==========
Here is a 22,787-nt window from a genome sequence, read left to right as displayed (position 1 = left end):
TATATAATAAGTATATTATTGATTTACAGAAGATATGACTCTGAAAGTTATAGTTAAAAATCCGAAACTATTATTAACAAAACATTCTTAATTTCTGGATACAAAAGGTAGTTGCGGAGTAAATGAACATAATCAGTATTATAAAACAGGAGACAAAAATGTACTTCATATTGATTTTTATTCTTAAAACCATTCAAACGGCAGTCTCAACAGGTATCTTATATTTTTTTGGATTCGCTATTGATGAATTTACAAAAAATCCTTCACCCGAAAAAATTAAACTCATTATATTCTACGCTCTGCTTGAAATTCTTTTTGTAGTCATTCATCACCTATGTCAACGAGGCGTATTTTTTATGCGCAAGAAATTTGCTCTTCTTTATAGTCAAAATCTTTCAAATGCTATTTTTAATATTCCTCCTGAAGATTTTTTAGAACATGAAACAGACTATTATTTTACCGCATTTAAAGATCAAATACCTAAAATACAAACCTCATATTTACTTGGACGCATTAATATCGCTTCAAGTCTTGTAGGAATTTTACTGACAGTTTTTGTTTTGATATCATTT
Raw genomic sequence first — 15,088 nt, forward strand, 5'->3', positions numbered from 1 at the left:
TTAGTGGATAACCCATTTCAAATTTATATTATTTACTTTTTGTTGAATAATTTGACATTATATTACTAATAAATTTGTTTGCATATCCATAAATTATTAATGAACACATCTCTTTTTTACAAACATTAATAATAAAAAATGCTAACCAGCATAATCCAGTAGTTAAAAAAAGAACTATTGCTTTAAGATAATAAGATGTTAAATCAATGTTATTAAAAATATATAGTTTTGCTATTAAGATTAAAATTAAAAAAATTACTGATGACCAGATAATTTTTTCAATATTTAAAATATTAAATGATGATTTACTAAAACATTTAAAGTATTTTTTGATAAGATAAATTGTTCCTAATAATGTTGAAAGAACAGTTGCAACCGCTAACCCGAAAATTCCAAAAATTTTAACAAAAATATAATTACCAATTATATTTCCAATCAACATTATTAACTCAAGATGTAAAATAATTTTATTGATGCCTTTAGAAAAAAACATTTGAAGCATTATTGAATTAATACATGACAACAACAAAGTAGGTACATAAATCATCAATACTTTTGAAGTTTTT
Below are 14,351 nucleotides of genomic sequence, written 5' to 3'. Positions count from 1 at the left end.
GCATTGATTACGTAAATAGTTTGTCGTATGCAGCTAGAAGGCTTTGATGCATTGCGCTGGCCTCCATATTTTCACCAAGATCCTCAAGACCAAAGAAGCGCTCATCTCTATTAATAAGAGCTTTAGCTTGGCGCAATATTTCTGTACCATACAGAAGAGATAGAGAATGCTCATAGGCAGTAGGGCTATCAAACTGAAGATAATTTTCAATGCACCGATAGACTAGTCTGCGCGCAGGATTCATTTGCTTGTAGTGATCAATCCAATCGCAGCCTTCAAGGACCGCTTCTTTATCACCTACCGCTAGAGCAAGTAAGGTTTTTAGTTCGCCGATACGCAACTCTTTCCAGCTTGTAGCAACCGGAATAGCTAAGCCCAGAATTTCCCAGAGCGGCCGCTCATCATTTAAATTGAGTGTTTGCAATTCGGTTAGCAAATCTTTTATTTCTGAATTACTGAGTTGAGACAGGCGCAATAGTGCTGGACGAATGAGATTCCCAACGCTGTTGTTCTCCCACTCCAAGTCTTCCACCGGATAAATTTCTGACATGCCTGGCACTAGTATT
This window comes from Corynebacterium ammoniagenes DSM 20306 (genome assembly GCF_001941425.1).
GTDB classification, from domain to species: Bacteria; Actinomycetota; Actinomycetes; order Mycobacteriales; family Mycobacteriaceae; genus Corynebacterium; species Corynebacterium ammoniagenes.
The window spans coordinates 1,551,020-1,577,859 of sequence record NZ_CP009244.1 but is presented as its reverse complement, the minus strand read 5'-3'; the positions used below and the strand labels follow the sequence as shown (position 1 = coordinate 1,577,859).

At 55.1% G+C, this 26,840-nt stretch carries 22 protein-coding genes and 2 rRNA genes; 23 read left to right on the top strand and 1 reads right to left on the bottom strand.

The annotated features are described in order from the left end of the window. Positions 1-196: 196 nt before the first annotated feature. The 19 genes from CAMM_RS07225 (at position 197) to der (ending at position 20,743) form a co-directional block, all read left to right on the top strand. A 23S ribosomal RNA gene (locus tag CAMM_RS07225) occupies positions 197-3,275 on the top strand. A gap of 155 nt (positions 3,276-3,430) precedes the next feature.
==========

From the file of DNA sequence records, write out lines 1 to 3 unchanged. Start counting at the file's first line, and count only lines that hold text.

Here is a 22,787-nt window from a genome sequence, read left to right as displayed (position 1 = left end):
TATATAATAAGTATATTATTGATTTACAGAAGATATGACTCTGAAAGTTATAGTTAAAAATCCGAAACTATTATTAACAAAACATTCTTAATTTCTGGATACAAAAGGTAGTTGCGGAGTAAATGAACATAATCAGTATTATAAAACAGGAGACAAAAATGTACTTCATATTGATTTTTATTCTTAAAACCATTCAAACGGCAGTCTCAACAGGTATCTTATATTTTTTTGGATTCGCTATTGATGAATTTACAAAAAATCCTTCACCCGAAAAAATTAAACTCATTATATTCTACGCTCTGCTTGAAATTCTTTTTGTAGTCATTCATCACCTATGTCAACGAGGCGTATTTTTTATGCGCAAGAAATTTGCTCTTCTTTATAGTCAAAATCTTTCAAATGCTATTTTTAATATTCCTCCTGAAGATTTTTTAGAACATGAAACAGACTATTATTTTACCGCATTTAAAGATCAAATACCTAAAATACAAACCTCATATTTACTTGGACGCATTAATATCGCTTCAAGTCTTGTAGGAATTTTACTGACAGTTTTTGTTTTGATATCATTT
Raw genomic sequence first — 15,088 nt, forward strand, 5'->3', positions numbered from 1 at the left: